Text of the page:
Participants included patients with principal fear (n = 22) and distress/misery disorders (n = 29), and a group of healthy controls (n = 21) assessed 12-weeks apart. A well-validated threat-of-shock task was used to probe reactivity to predictable (P-) and U-threat and startle eyeblink magnitude was recorded as an index of defensive responding.
Across both assessments, individuals with fear-based disorders displayed greater startle magnitude to U-threat relative to healthy controls and distress/misery patients (who did not differ). From pre- to post-treatment, startle magnitude during U-threat decreased only within the fear patients who received CBT. Moreover, within fear patients, the magnitude of decline in startle to U-threat correlated with the magnitude of decline in fear symptoms. For the healthy controls, startle to U-threat across the two time points was highly reliable and stable.
Together, these results indicate that startle to U-threat characterizes fear disorder patients and is malleable to treatment with CBT but not SSRIs within fear patients. Startle to U-threat may therefore reflect an objective, psychophysiological indicator of fear disorder status and CBT treatment response.
The incidence of thyroid cancer is increasing. There is conflicting evidence as to why. However, studies suggest that it is not an apparent increase resulting from enhanced diagnostic practices, but a true increase with more affected patients. This study aimed to assess racial variation in thyroid cancer.
A narrative systematic review of the literature was conducted.
Eight retrospective cohort studies were identified, comprising 611 777 adult patients. Variations exist between racial groups, which are also dependent on gender; white patients have a slightly higher male population when compared to their counterparts. Black and white patients have a higher proportion of follicular cancer. Hispanics were younger at the age of diagnosis. Outcomes are greatly affected by socioeconomic status.
This study identified many gaps in the way that these types of data are presented. A more concise manner of reporting, with individual-level risk factors, is recommended.
A one-dimensional, atmospheric boundary-layer model is coupled to a
thermodynamic ice model to estimate the surface turbulent fluxes over thick
sea ice. The principal forcing parameters in this time-dependent model are
the air temperature, humidity, and wind speed at a specified level (either
at 2 m or at 850 mb) and the down-welling surface radiative fluxes, The free
parameters are the air temperature, humidity, and wind-speed profiles below
the specified level, the surface skin temperature and ice-temperature
profile, and the surface turbulent fluxes. The goal is to determine how well
we can estimate the turbulent surface heat and momentum fluxes using forcing
parameters from atmospheric temperatures and radiative fluxes retrieved Irom
the TlROS-N Operational Vertical Sounder TOVS) data.
Meteorological observations from the Lead Experiment (LeadEx, April 1992)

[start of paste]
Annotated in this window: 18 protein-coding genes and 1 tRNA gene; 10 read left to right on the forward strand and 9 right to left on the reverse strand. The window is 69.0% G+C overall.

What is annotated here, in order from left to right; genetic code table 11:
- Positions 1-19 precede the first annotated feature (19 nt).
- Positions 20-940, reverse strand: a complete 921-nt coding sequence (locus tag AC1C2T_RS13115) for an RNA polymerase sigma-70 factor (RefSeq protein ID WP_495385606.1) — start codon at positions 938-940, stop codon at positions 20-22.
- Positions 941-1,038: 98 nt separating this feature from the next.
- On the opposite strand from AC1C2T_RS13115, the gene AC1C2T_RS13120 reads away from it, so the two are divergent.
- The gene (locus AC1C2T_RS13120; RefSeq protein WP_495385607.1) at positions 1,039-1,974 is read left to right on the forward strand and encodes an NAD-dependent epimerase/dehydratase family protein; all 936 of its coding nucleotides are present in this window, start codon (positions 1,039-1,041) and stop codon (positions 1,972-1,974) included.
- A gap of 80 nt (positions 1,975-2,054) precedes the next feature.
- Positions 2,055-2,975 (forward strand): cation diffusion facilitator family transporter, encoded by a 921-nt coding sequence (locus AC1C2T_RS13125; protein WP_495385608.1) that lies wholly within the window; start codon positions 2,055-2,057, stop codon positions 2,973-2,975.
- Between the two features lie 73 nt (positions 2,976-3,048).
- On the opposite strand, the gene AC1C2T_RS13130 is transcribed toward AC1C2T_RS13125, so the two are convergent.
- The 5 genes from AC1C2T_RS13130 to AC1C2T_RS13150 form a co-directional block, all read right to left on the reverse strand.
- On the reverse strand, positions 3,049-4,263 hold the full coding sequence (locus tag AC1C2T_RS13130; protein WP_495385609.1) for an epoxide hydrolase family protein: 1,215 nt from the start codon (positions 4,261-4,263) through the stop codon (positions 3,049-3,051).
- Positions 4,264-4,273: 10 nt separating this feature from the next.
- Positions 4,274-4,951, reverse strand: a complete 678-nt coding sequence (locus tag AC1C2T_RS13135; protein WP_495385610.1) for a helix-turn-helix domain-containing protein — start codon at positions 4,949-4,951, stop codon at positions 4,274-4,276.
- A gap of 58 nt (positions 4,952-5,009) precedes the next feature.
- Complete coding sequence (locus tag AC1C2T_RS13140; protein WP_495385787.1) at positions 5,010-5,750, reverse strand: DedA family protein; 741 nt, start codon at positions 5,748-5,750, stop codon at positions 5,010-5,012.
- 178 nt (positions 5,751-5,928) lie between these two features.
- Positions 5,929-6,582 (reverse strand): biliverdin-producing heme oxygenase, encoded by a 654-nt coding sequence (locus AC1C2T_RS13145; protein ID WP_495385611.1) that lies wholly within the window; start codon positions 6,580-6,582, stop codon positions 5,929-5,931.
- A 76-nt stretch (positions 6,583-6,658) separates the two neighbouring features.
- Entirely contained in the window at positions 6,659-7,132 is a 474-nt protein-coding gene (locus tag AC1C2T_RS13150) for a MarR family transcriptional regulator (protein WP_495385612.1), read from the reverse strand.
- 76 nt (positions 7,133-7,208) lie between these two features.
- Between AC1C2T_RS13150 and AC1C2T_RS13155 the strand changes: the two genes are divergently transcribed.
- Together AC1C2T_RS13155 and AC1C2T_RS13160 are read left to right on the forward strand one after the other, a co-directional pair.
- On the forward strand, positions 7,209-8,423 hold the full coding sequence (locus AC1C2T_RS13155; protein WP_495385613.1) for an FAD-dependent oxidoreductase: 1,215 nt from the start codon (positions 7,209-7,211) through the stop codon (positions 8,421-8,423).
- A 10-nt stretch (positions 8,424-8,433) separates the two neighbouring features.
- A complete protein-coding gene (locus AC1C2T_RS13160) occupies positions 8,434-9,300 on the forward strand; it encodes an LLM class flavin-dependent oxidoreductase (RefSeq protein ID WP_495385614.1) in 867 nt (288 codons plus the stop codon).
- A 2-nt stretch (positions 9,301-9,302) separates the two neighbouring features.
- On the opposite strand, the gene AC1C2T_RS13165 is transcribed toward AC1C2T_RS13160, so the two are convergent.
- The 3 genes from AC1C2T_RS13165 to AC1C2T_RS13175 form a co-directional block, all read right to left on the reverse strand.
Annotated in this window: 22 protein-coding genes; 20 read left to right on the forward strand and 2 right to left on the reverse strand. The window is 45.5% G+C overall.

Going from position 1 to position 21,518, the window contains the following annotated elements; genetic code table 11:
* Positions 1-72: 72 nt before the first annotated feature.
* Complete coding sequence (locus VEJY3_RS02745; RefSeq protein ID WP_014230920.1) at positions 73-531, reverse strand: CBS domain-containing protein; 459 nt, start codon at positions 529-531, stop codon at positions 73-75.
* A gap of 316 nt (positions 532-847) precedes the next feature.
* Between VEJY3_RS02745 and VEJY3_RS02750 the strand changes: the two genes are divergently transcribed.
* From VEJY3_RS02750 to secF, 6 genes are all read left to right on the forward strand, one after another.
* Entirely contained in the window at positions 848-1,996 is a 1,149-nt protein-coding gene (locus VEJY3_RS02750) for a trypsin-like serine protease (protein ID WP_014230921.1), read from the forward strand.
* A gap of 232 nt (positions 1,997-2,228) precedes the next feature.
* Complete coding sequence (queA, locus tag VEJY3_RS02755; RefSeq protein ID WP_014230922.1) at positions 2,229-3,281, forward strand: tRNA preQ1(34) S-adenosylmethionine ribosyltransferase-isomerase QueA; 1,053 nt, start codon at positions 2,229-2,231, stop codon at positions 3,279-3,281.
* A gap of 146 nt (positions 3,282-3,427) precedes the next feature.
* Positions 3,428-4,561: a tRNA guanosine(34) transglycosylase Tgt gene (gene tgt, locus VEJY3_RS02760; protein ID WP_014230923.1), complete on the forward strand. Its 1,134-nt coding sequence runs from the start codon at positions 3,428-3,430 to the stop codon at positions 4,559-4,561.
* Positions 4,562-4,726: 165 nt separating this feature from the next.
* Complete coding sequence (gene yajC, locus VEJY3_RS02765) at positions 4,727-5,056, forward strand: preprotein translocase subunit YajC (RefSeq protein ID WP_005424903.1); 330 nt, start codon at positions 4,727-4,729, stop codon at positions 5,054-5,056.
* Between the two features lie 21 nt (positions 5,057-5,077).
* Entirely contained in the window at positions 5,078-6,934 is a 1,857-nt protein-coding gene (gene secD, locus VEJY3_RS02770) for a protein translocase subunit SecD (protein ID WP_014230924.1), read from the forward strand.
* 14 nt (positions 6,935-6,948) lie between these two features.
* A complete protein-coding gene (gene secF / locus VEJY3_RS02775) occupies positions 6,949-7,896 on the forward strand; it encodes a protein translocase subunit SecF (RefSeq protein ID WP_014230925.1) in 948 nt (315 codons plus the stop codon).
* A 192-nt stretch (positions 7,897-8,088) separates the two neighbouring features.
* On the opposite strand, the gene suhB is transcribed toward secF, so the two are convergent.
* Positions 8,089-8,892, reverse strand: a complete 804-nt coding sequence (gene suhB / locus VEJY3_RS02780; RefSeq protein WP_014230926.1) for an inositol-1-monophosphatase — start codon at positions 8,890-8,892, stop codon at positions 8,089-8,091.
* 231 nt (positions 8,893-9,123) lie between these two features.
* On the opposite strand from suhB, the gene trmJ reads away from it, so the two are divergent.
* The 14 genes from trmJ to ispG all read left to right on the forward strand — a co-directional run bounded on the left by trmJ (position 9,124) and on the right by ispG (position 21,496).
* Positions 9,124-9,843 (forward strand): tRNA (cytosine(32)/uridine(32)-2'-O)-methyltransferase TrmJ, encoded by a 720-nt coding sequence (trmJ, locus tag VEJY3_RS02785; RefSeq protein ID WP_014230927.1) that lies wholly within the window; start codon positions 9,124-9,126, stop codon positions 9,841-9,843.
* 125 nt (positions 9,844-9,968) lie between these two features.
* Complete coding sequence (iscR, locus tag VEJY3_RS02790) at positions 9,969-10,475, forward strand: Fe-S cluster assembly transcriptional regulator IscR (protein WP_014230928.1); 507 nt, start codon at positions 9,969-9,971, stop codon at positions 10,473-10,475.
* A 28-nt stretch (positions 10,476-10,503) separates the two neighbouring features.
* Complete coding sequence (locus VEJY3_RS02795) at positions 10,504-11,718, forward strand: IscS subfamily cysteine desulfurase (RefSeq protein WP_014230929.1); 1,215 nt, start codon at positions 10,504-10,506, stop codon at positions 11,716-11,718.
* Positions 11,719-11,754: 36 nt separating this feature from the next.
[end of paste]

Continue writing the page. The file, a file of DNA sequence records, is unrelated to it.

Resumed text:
ice camp are used to validate turbulent fluxes computed with the surface
observations, and the results are used to compare with estimates based on
radiosonde observations or with estimates based on TOVS data. We and that
the TOVS-based estimates of the stress are significantly more accurate than
those found with a constant geostrophic drag coefficient, with a rool mean
square error about half as large. This improvement is due to stratification
effects included in the boundary-layer model. The errors in the sensible
heat flux estimates, however, are large compared Io the small mean values
observed during the field experiment.
Ghana's Constitution and several international treaties she has ratified demonstrate support for fundamental human rights to nutrition and freedom from hunger. However, it is unknown how this support is being translated into investment in nutrition. National budgets are important vehicles through which governments communicate intent to address pertinent national challenges. The present paper assesses the nutrition sensitivity of Ghana's budget statement for the year ending 31 December 2014. We perused the budget in its entirety, examining allocations to various sectors with the goal of identifying support for direct nutrition interventions. We examined allocations to various sectors as per cent of gross domestic product (GDP). The review shows that the total revenue and grants for the 2014 fiscal year is Ghana Cedis (GH¢) 26 001·9 million (25 % of GDP). The total expenditure for the same period is estimated at GH¢34 956·8 million (33·1 % of GDP). The health sector is allocated GH¢3 353 707 814 (3·8 % of GDP). As of 28 October 2014, the Bank of Ghana's Official Exchange Rate was US$1 = GH¢3·20. It is one of the key sectors whose interventions directly or indirectly impact on nutrition. However, the proportion of the national budget that goes to direct nutrition interventions is not evident in the budget. Nutrition is embedded in other budget lines. Allocations to relevant nutrition-sensitive sectors are very low (<0·5 % of GDP). We conclude that Ghana's 2014 budget statement pays scant attention to nutrition. By embedding nutrition in other budget lines, Ghana runs the risk of perpetually rolling out national spending actions insensitive to nutrition.